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Quebec city's Ursulines: Chapel, Parlor, Museum

Quebec city's Ursulines

The Ursuline community, once known as La Compagnie de Saint-Ursule, was founded in Italy in 1535 by Sainte Angèle Mérici.  In 1639, at the request of the Jesuits, three Ursulines, including Marie de l’Incarnation, the community’s spiritual founder, and Madame de la Peltrie, temporal founder, arrived in Québec City.  The Ursulines, who were cloistered at the time, founded the first school in North America to be devoted to the education of young Amerindian and French girls.  As years went by, pastoral animation began to rise above their educational mission.  The Ursuline community was the first female Order of teachers within the Canadian Church. 

Ursuline Chapel

One of the most beautiful ensembles of sculpted wood that exists in the province of Québec is found at the Ursuline chapel.  The objects were created by Pierre-Noël Levasseur between 1723 and 1739 and were transferred to the present-day chapel, which was constructed in 1902.  The objects were gilded by the Ursulines themselves.  L’ange à la trompette and the retable, the two being important pieces of the décor, bring out the exceptional richness of the chapel.  The nave is adorned with paintings from the 17th and 18th centuries that were brought over from Europe during the French Revolution.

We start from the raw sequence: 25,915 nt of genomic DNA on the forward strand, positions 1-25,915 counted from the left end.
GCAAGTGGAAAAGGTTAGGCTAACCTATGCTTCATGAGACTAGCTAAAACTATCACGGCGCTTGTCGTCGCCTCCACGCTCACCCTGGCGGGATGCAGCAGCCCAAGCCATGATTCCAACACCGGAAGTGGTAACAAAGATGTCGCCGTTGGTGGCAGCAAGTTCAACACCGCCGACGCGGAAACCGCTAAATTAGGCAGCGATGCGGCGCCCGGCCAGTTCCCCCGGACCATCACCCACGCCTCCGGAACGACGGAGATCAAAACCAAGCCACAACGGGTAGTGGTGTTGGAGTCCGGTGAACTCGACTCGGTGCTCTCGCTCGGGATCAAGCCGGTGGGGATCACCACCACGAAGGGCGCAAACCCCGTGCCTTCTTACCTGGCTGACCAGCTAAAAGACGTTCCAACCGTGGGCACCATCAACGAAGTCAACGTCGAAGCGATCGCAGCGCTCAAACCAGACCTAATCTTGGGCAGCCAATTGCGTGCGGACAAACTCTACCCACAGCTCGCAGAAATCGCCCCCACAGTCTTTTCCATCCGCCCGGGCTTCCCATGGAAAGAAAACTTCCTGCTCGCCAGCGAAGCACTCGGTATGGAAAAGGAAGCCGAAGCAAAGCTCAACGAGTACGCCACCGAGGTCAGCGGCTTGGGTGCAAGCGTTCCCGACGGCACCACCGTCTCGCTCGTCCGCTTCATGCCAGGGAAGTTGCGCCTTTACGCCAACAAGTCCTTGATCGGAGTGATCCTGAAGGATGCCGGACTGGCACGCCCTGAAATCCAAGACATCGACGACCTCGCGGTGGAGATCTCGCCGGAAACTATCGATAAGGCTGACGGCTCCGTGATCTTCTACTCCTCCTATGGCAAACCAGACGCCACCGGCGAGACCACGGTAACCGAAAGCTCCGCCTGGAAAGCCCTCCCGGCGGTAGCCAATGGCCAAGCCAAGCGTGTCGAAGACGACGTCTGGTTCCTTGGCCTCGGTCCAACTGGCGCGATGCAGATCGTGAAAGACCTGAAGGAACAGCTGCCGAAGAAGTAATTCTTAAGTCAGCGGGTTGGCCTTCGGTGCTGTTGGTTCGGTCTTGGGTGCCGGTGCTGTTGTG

The remains of Blessed Marie de l’Incarnation, founder of the community, rest in the small oratory located just off the chapel.  This oratory was erected in 1972, on the 300 year anniversary of her death. 

Points of Interest :

  • The Interior Décor
  • The Sanctuary Lamp
  • French and Italian Paintings
  • The tomb of Marie de l’Incarnation

    Ursuline Museum

    The Ursulines settled in Quebec in 1639 where they founded the first girls school in North America. The museum tells the story of these women who were nuns, pioneers, teachers and artists.

    Guided tours available upon reservation, for groups, in French or in English. Choice of different themes (ex: girls’ education from the 17th to the 19th century, sacred art workshop, relations with the English-speakers of Quebec City, etc.)

    Points of Interest :
    • Teaching material used by the nuns
    • Furniture and personal objects from daily life in the 17th and 18th centuries
    • Sacred art workshop
    • The magnificent collection of vestments and liturgical ornaments embroided with gold, silver and silk threads


Quebec city's Ursulines: Chapel, Parlor, Museum

  • 2, rue du Parloir
  • Québec, Québec
  • G1R 4M5
  • Phone: 418-692-2523
  • Fax: 418-692-4741
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